Giftedness is an intellectual ability significantly higher than average. The federal government defines gifted children as “those who give evidence of high achievement capability in such areas as intellectual, creative, artistic, or leadership capacity, or in specific academic fields.” However, there aren’t any national standards for identifying gifted students, and it’s usually left to states or school districts to recognize gifted children and determine what programs best meet their academic needs.
Characteristics of gifted students
Gifted students learn at a faster pace than regular students and also tend to finish their assignments more quickly and crave more intellectually challenging assignments. They also may act out in class if bored or understimulated. Gifted children span all races, genders, ethnicities and socioeconomic levels. According to the National Association for Gifted Children, six to 10 percent of the student population is academically gifted or talented.
Gifted and talented students in the classroom
Gifted learners are least likely to receive special attention from teachers. Research shows when teachers differentiate instruction, they are most likely to do so with students who are struggling academically, because they perceive this group to be most in need of help. Additionally, not all teachers are prepared to support gifted students. A national study by the Fordham Institute found that 58 percent of teachers have not received training focused on teaching academically advanced students in the past few years.
Lesson plans for gifted and talented students
Here are a few instructional strategies and activities to use with gifted students:
- Design your lessons with Bloom’s Taxonomy in mind. For gifted students, construct activities from the two upper levels: creating and evaluating. For example, activities could include conducting an experiment, designing a game or musical composition or writing an editorial about a current events topic.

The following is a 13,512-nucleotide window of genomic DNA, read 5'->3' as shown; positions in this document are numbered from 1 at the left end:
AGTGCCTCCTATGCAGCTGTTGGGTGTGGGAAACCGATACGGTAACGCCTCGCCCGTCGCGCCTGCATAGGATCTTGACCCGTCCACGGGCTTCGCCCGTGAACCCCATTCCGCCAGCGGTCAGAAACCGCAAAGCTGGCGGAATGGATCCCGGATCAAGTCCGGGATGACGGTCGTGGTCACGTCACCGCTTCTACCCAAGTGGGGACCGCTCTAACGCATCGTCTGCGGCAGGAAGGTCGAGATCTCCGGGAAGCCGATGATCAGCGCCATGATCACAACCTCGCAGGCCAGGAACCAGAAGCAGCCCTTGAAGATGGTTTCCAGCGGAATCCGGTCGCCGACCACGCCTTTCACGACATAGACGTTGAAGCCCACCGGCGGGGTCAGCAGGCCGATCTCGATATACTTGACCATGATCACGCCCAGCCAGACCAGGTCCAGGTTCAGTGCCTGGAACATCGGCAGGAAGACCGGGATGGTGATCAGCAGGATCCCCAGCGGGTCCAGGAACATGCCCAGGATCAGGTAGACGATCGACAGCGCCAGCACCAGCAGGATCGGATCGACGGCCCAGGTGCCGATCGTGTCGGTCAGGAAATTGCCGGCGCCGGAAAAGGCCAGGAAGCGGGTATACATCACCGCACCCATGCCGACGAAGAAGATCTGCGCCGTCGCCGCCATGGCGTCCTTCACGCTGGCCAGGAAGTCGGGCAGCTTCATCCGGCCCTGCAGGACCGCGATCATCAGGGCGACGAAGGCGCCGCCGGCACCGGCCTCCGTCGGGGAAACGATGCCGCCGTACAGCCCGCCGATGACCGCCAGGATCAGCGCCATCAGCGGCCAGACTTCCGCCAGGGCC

- Assign independent projects. When your gifted students finish class assignments early, allow them to work on special projects. Assign topics that are of special interest to your students and have them explore the topic in depth.
- Ask intellectually stimulating questions. When constructing your lesson plan, write questions that are open-ended and require more thoughtful responses.
- Find mentors. Gifted students need guides just like other students. Find an adult who can help your student explore a subject of interest more deeply. This mentor can serve as an advisor, counselor and role model to the student. Ask other teachers and parents for recommendations or contact a local organization.
- Organize cluster groups. Research shows gifted students of the same grade benefit from being grouped together. As a way to combine resources, teachers can shift gifted students from different classrooms into one group to learn about a specific topic in more depth. This method works best with teachers who are specially trained to work with gifted students and have minimal distractions from other students in the class.